11/18/2013 09:39 am ET Updated Jan 23, 2014

How I Got Into College

In the late 1980s, 20th Century Fox distributed a teen romantic comedy called How I Got Into College. The movie followed the adventures of Marlon as he pursued the "girl of his dreams," Jessica. Jessica hoped to attend a fictional Pennsylvania institution, Ramsey College, which advertised to prospective students that it sought "more than the numbers."

The movie was not a box office success but it developed something of a cult following among high school seniors thinking about college. It was crammed with hilarious one-liners. One young woman preparing to be tutored for her SAT's proclaimed, for example, that she would only be accepted at colleges to which you would never go. Living in Michigan, she suggested one solution to improve her chances would be to move to Montana. The young woman reasoned that every college accepts at least one student from Montana.

The movie spoke to changing admissions standards and the rigors of application at selective private liberal arts institutions. It also raised an important question. How do I get into college?

The answer to this question begins with the supposition that not everyone needs to go to college. It is possible to find productive work and enjoy a rich and rewarding life without a college degree. For those who choose to go, however, the changing, shifting definition of "college" opens up new and often bewildering choices.

For applicants, should college begin at a two-year institution? Nearly 50 percent of those beginning their education start here. What is the value of attending a for-profit institution, particularly if the for-profit is cheaper, more convenient, allows the student to work, and has a reasonable track record of career placement upon graduation? Does a four-year institution make sense, given its high sticker price and residential requirements? Or, is a research university a better choice, particularly for those who seek advance professional degrees? Where do MOOC's fit in?

The complexity when selecting a higher education institution shifts the burden of proof directly to America's colleges and universities. The first admissions tool to throw on the discard pile soon will be the four-color glossy brochure. Institutions will rely less on older, undifferentiated admission strategies that target diminishing pools of traditional applicants.

For college admission offices, the first order of business will be to secure the base. These efforts require increasingly focused, ongoing and sustainable relationships with the 100 high schools and prep schools from which the college or university draws applicants.

This pipeline strategy must fit into a broader overall picture. It should be linked to admission targets, anticipate shifting demographics, and fulfill commitments to build a diverse admission class.

Once the base is secured, college admissions officers must rethink how relationships develop. It will be insufficient to fold legacies, student athletes, and "over the transom" applicants into a robust and dynamic freshman class to meet goals established by the college's strategic plan. Indeed, college leadership must reach down to students in middle school to begin a dialogue with future applicants about why college is important to them.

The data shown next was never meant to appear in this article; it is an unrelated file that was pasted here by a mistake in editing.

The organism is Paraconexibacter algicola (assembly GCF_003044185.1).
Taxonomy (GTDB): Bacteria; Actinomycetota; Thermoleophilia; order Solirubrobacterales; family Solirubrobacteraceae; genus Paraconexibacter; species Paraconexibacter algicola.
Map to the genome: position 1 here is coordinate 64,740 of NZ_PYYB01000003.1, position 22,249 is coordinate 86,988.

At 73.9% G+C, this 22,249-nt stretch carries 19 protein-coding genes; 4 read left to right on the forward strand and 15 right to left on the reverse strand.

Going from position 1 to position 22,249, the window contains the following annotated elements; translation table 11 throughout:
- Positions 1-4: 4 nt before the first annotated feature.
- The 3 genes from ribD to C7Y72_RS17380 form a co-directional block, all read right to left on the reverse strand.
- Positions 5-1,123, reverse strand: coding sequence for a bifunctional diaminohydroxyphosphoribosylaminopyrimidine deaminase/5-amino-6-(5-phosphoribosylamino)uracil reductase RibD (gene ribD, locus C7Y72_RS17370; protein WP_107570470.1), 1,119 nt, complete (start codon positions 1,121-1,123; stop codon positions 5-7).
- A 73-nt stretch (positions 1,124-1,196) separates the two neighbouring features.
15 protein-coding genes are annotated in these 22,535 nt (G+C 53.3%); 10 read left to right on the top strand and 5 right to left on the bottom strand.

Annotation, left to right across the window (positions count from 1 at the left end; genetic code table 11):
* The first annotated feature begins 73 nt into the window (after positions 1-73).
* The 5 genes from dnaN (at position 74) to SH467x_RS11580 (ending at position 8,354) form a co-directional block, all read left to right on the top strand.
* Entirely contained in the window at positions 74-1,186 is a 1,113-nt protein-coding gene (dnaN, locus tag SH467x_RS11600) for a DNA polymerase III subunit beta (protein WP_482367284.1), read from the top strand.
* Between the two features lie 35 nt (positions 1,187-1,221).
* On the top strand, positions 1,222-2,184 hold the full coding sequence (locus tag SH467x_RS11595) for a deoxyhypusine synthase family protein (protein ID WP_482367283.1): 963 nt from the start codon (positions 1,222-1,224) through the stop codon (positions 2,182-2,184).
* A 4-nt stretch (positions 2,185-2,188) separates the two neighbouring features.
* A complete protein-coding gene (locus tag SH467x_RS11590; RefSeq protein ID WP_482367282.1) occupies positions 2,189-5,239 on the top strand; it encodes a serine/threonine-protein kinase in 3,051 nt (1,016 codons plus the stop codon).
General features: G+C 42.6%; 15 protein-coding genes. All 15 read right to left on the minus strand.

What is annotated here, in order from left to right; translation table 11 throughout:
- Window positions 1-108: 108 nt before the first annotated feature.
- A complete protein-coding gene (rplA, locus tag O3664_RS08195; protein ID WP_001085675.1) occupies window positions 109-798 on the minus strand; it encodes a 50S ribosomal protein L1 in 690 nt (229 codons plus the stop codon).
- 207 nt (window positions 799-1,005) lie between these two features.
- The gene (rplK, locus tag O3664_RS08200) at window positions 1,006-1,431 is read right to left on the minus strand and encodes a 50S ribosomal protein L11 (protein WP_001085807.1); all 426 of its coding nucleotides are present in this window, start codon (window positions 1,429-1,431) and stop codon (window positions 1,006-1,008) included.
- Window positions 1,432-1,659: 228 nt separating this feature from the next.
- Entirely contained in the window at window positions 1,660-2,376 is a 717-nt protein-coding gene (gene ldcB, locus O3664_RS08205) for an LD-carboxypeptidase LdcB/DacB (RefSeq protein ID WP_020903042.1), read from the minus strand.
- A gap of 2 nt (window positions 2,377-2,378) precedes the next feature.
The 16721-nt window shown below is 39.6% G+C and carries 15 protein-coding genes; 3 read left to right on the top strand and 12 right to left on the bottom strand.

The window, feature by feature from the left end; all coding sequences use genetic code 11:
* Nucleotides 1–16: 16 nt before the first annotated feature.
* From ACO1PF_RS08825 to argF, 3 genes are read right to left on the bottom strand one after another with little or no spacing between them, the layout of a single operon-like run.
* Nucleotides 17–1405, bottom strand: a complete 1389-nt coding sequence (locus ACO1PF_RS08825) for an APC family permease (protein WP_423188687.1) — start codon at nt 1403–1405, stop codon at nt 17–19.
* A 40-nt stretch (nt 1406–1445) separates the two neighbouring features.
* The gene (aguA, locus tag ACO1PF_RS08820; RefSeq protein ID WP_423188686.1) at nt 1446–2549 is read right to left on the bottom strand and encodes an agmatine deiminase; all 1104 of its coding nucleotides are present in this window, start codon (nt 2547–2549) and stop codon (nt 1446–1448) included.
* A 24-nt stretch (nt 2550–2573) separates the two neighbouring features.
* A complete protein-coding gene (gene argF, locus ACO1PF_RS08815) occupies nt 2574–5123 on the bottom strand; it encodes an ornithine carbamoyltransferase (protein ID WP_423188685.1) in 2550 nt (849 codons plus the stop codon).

It may well be that familial, cultural and social barriers will be the biggest obstacle to building future admissions classes, particularly as colleges cast a wider application net. Colleges and universities must look to promising programs like the Ontario - Montclair (CA) Promise Scholars project. The project is universal in design and does not target high or low performing students. Rather, it seeks to change the mindset in schools, families, and the larger community to a "college-going" culture where the expectation is that all students need to graduate from high school and then achieve some type of post secondary certificate or college degree.

The Promise Scholars project is entrepreneurial because it employs a wide range of partners in the planning and delivery of services. Students in the Ontario - Montclair school district are offered an integrated readiness, proficiency, information and assessment protocol to create a "cradle through career" education pipeline. It's a promising strategy to provide educational opportunity and is an extraordinary admissions tool.

Colleges and universities must also look to new building blocks that go beyond legacies and student athletes as part of a seamless, lifelong education. They will likely focus on two-year graduates moving into upper division institutions and foreign students wishing to study in America. These groups reinforce the prevailing view that students now learn about college differently than depicted in the movies.

And this is where technology can help. Most of the discussion in American higher education has been upon how technology will impact learning. In fact, new technology platforms that address where students learn use social media, including Facebook and Twitter, to dramatically reshape how colleges will attract students. The ed tech community is already developing new strategies to predict student attendance, retention, persistence and graduation rates.

If these forces come together, America might finally resolve its dilemma on how to create a college going culture in which the term "college" is more broadly defined as lifelong learning and the audience is more receptive to the message. In the future, the answer to how I got into college will likely come from a mix of what happens in basic education, local communities, guidance partnerships, and social media.

Colleges and universities cannot stand on the sidelines. It's time to put the pieces of the puzzle together. America's ability to remain competitive depends upon it.